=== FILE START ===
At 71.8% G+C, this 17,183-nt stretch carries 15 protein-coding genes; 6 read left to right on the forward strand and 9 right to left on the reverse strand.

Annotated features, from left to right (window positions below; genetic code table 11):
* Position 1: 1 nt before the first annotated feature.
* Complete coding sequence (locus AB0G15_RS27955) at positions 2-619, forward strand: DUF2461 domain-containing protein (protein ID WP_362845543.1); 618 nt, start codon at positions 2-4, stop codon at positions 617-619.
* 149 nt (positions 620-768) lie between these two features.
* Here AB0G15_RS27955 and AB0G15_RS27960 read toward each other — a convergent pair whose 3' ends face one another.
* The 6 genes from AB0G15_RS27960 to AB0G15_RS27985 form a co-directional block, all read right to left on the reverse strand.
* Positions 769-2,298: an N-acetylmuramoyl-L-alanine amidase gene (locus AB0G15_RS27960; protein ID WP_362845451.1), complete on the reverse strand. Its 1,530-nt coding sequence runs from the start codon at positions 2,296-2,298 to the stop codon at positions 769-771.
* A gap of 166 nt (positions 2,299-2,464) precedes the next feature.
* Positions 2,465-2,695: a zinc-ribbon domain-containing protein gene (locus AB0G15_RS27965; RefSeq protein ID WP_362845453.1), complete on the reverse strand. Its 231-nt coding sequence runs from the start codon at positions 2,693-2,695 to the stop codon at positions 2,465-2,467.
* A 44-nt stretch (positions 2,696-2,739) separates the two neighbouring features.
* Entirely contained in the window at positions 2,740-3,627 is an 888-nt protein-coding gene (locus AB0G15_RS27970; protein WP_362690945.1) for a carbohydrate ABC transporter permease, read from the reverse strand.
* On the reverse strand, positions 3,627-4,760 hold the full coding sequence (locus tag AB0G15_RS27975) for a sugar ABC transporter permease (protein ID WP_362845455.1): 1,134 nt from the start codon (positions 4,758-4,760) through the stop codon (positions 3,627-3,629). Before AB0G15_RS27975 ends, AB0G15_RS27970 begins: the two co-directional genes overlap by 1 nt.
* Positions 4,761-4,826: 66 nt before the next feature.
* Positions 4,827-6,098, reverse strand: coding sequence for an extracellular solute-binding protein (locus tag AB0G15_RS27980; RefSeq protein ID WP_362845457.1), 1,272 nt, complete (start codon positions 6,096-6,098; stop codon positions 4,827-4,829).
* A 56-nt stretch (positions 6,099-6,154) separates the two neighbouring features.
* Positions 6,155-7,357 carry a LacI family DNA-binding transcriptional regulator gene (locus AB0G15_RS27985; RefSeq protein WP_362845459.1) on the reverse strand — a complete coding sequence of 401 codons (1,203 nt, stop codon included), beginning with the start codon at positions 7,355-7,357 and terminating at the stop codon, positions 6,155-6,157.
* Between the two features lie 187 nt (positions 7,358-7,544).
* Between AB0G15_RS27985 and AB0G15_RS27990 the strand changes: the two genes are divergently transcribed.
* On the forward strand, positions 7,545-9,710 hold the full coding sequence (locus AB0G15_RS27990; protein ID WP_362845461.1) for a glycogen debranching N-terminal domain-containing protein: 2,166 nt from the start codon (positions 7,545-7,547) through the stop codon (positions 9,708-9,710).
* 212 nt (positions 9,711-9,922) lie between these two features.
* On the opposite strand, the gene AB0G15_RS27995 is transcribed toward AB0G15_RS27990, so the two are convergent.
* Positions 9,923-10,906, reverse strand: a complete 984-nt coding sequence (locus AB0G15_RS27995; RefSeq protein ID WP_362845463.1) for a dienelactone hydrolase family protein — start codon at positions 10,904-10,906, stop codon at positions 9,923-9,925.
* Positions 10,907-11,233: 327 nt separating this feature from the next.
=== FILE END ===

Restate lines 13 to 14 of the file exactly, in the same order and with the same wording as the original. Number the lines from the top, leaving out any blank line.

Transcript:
* On the reverse strand, positions 3,627-4,760 hold the full coding sequence (locus tag AB0G15_RS27975) for a sugar ABC transporter permease (protein ID WP_362845455.1): 1,134 nt from the start codon (positions 4,758-4,760) through the stop codon (positions 3,627-3,629). Before AB0G15_RS27975 ends, AB0G15_RS27970 begins: the two co-directional genes overlap by 1 nt.
* Positions 4,761-4,826: 66 nt before the next feature.